Can You Save on Grocery Shopping While Still Eating Healthy?
In early 2015, I found out that I have an endocrine disorder, known as Polycycstic Ovary Syndrome (PCOS). This diagnosis, along with the threats of diabetes that came along with it, sparked a very quick change in my grocery shopping and eating habits.
Before PCOS, I was used to eating badly on a budget (“$1 for pasta meal mixes, and all I have to do is add milk? SOLD!”). After all, my family was trying to save money on food. Cheap, ready-made meals seemed like the best option for us to pursue as we worked to balance our finances.
As it turns out, many of the products I was purchasing, such as canned goods, contain hormone-altering additives that could have been aggravating my PCOS and making it harder for me to process sugars. Many of our usual staples were cut out of the grocery budget in these early days, and it we went through a trial period where we had to figure out how to still eat meals we enjoyed without breaking the bank.
Health and Budget Conscious Grocery Shopping.
There are a lot of ways to save money on grocery shopping, including using coupons, shopping for generic brands, or only buying things when they come up on sale. Here are four tips I have found useful while shopping for PCOS and diabetic dietary needs, but these can be helpful for all!
1. Be choosey about organic products.
Eating all organic food can be very, very expensive. It doesn’t always have to be, but where I live in the US I find that buying organic food can more than double my total at the checkout counter. Doing your research about where your favorite foods fall on the pesticide list can be helpful (check out the Environmental Working Group’s list of the most pesticide-laden fruits and vegetables).
My husband and I also have different diets: I am a vegetarian, and he is not. Luckily, this lowers the cost of our meat purchases — I am comfortable buying him organic, free-range, happy meat because, even though it is very expensive, it is worth the extra money and we only eat half as much as a normal dual-omnivore family.
2. Ask yourself what items are necessities and which are splurges.
There were a lot of items I thought I needed even as early as the beginning of this year, before my diagnosis. We have completely eliminated soda from our shopping list — in fact, it is banned from the house. Coffee creamer is also banished, because it is much more cost efficient to use my almond milk for multiple purposes. These items only made up about $5 of our weekly shopping list, but now I have another $5 to spend on organic spinach.
Splurges can also take the form of pre-made meals. We have saved a lot of money by purchasing refrigerated pizza dough for under $2 for a large ball, and assembling our own pizzas instead of buying them pre-made and frozen, or from a restaurant. While I can’t quite get that brick-oven deliciousness from my home oven, homemade pizza is so easy to make it’s silly not to replace at least one take-out night with homemade food.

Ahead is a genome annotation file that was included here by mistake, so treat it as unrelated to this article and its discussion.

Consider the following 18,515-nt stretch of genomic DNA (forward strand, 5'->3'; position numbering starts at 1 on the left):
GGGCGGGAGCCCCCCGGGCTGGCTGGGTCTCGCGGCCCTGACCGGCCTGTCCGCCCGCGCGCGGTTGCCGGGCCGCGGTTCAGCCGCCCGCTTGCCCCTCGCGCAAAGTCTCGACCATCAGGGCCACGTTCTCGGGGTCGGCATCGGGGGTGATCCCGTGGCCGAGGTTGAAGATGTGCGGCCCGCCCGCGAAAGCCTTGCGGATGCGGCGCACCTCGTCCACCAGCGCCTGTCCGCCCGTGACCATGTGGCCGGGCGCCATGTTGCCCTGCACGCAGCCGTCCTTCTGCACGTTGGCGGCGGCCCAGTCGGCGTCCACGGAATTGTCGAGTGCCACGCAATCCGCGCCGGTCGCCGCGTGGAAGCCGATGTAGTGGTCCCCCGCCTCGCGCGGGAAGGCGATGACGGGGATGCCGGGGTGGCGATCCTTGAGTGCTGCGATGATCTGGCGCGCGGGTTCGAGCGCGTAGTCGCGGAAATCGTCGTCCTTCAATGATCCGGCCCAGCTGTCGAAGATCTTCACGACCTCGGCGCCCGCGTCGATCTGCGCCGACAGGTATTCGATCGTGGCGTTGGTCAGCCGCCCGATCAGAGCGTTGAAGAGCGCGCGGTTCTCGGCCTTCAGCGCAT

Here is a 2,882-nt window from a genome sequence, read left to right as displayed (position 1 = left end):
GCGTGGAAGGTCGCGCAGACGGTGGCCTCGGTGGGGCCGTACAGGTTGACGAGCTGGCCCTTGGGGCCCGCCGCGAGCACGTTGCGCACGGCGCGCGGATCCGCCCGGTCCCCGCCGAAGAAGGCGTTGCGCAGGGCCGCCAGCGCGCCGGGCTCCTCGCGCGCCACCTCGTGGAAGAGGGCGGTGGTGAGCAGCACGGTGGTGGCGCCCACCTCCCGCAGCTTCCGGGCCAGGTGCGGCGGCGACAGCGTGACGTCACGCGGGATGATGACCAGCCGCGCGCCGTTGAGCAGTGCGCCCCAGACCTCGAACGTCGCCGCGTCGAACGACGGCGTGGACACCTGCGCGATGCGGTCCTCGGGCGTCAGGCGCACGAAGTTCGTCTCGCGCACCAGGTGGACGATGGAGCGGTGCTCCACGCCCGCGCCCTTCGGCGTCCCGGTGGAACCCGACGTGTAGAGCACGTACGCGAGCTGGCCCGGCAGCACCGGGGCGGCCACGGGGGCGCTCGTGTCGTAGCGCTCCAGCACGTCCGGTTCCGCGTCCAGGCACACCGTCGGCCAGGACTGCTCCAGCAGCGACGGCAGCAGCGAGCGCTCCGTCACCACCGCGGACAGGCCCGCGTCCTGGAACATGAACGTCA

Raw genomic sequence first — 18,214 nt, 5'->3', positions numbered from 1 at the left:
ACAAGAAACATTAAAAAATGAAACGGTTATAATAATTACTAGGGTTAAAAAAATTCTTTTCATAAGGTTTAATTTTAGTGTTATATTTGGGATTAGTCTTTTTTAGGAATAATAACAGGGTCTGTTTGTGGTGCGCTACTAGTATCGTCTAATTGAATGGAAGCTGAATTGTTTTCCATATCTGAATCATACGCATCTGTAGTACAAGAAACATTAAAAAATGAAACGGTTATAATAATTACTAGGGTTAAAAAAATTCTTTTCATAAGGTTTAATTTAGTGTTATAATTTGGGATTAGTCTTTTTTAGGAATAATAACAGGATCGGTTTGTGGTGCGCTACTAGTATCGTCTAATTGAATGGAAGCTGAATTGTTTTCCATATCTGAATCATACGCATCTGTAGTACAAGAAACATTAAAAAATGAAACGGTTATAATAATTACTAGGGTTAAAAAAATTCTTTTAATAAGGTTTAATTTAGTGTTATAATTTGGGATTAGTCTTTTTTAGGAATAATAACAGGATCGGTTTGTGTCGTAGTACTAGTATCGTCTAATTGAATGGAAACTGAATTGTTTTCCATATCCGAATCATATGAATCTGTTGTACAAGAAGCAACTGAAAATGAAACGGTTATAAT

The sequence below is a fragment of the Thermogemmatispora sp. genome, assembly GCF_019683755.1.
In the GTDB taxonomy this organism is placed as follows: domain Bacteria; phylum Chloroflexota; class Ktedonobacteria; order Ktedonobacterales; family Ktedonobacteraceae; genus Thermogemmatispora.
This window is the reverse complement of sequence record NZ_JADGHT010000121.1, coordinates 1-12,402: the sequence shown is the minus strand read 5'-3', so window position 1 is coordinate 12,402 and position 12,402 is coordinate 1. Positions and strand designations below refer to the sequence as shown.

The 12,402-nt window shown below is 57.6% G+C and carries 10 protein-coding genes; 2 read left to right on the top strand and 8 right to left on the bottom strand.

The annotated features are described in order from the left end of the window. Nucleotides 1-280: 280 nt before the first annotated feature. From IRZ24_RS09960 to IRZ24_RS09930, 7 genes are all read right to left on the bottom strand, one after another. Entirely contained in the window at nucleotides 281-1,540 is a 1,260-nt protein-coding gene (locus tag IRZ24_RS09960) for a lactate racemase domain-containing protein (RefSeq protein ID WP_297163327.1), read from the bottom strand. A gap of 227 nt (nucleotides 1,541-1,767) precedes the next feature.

Some people recommend shopping only on the perimeter of the store while grocery shopping in order to avoid spending temptations. However, by doing that you are missing out on a few key items: dried beans and legumes, whole wheat pasta, pasta sauce, and baking items. While the bargain aisle can usually be passed up, there are frugal, healthy ingredients peppered throughout the store that you won’t want to miss.
3. Use the same ingredients throughout the week for multiple dishes.
In the not-so-distant past, my husband and I were doing some pretty mismatched grocery shopping trips. Instead of planning ahead and shopping for the whole week, we would buy a few mismatched items, and then enough ingredients for a few meals. Without fail, we would have to go grocery shopping again in a few days just to complete the rest of the week.
Now, I decide what we are eating for the week and try to use some of the same ingredients across the board. For example, we will be having spinach in our tacos and with our pasta dish later this week. I can also make spinach as a fantastic side, or use it as a salad base. The avocados I purchased will make an appearance in the tacos as well, in addition to our sushi tonight and some lunch sandwiches. The cucumbers and carrots I will be using as snacks throughout the week are also guest staring in my vegetarian sushi rolls.
4. Stock up on staples that will go a long way.
As I said earlier, I do not want to consume any hormone-altering products. Many pre-made packets (my $1 pasta meals, for example) and canned goods contain ingredients that are unhealthy for you, or are packed in BPA-laden containers.
Instead of stocking up on canned goods, I have begun purchasing dried, bagged goods such as beans and lentils, and plain boxed pasta — whole wheat, of course! These are hearty foods that can be a great side, or even make up a whole dish. The best part is that you can get a pound of dried beans for under $2, which will easily feed a family of 4 for the whole week.
The dried beans are slightly inconvenient in comparison to their canned counterparts, but this is something that just takes practice and planning. One day of batch cooking can stock your freezer with hearty proteins to use throughout the week!
What tips do you have for eating healthy foods and living within a reasonable budget?